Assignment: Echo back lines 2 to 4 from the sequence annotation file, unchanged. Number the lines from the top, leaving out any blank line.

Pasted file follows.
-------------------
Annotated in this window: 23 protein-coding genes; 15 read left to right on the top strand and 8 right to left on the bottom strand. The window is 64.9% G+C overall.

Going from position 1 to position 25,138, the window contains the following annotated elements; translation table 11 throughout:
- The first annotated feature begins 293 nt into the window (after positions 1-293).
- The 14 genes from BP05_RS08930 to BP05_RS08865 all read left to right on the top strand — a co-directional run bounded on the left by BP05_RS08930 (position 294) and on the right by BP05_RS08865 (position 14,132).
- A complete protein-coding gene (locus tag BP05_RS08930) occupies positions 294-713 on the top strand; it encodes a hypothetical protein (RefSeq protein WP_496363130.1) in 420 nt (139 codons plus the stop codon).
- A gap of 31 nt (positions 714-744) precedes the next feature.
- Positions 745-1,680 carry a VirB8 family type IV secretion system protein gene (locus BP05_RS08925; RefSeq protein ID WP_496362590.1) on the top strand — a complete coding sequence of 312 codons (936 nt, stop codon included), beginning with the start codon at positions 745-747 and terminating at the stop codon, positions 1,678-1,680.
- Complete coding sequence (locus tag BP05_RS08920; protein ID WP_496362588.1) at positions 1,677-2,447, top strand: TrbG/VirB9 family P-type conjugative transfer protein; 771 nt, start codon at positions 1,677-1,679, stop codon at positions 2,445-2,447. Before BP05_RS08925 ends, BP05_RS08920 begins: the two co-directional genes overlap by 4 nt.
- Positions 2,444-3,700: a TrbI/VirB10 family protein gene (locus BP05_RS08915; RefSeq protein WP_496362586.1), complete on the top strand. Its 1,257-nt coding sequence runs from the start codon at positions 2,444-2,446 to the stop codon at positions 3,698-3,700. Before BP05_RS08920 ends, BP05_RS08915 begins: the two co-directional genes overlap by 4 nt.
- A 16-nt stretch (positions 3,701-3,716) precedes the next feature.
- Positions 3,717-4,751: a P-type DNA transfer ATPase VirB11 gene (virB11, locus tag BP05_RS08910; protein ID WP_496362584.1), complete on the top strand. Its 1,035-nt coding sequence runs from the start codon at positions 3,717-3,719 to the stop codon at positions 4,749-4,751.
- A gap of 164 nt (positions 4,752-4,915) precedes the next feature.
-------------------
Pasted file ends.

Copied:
Going from position 1 to position 25,138, the window contains the following annotated elements; translation table 11 throughout:
- The first annotated feature begins 293 nt into the window (after positions 1-293).
- The 14 genes from BP05_RS08930 to BP05_RS08865 all read left to right on the top strand — a co-directional run bounded on the left by BP05_RS08930 (position 294) and on the right by BP05_RS08865 (position 14,132).